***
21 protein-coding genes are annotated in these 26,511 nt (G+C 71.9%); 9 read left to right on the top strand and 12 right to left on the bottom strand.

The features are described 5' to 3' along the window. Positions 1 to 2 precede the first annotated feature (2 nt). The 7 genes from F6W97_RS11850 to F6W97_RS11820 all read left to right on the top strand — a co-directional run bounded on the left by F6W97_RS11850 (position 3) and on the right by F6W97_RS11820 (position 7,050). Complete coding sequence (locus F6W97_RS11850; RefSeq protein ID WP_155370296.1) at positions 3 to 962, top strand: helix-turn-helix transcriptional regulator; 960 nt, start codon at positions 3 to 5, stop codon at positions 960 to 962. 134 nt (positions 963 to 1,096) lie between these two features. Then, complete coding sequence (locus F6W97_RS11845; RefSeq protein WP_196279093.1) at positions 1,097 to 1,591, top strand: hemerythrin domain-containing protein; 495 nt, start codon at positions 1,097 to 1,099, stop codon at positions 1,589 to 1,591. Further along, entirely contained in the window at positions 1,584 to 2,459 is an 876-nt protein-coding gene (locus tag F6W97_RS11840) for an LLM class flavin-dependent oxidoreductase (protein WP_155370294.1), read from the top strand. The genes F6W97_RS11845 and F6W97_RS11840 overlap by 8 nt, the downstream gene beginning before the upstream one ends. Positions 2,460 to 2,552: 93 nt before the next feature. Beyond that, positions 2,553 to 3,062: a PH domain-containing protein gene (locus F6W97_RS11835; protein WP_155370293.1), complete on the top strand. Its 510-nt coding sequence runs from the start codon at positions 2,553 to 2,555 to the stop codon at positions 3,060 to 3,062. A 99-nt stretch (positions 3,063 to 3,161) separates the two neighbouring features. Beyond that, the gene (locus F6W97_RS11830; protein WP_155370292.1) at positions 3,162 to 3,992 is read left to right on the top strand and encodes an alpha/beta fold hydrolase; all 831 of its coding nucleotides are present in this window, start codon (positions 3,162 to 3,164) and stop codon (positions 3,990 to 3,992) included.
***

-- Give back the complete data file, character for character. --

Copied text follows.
21 protein-coding genes are annotated in these 26,511 nt (G+C 71.9%); 9 read left to right on the top strand and 12 right to left on the bottom strand.

The features are described 5' to 3' along the window. Positions 1 to 2 precede the first annotated feature (2 nt). The 7 genes from F6W97_RS11850 to F6W97_RS11820 all read left to right on the top strand — a co-directional run bounded on the left by F6W97_RS11850 (position 3) and on the right by F6W97_RS11820 (position 7,050). Complete coding sequence (locus F6W97_RS11850; RefSeq protein ID WP_155370296.1) at positions 3 to 962, top strand: helix-turn-helix transcriptional regulator; 960 nt, start codon at positions 3 to 5, stop codon at positions 960 to 962. 134 nt (positions 963 to 1,096) lie between these two features. Then, complete coding sequence (locus F6W97_RS11845; RefSeq protein WP_196279093.1) at positions 1,097 to 1,591, top strand: hemerythrin domain-containing protein; 495 nt, start codon at positions 1,097 to 1,099, stop codon at positions 1,589 to 1,591. Further along, entirely contained in the window at positions 1,584 to 2,459 is an 876-nt protein-coding gene (locus tag F6W97_RS11840) for an LLM class flavin-dependent oxidoreductase (protein WP_155370294.1), read from the top strand. The genes F6W97_RS11845 and F6W97_RS11840 overlap by 8 nt, the downstream gene beginning before the upstream one ends. Positions 2,460 to 2,552: 93 nt before the next feature. Beyond that, positions 2,553 to 3,062: a PH domain-containing protein gene (locus F6W97_RS11835; protein WP_155370293.1), complete on the top strand. Its 510-nt coding sequence runs from the start codon at positions 2,553 to 2,555 to the stop codon at positions 3,060 to 3,062. A 99-nt stretch (positions 3,063 to 3,161) separates the two neighbouring features. Beyond that, the gene (locus F6W97_RS11830; protein WP_155370292.1) at positions 3,162 to 3,992 is read left to right on the top strand and encodes an alpha/beta fold hydrolase; all 831 of its coding nucleotides are present in this window, start codon (positions 3,162 to 3,164) and stop codon (positions 3,990 to 3,992) included.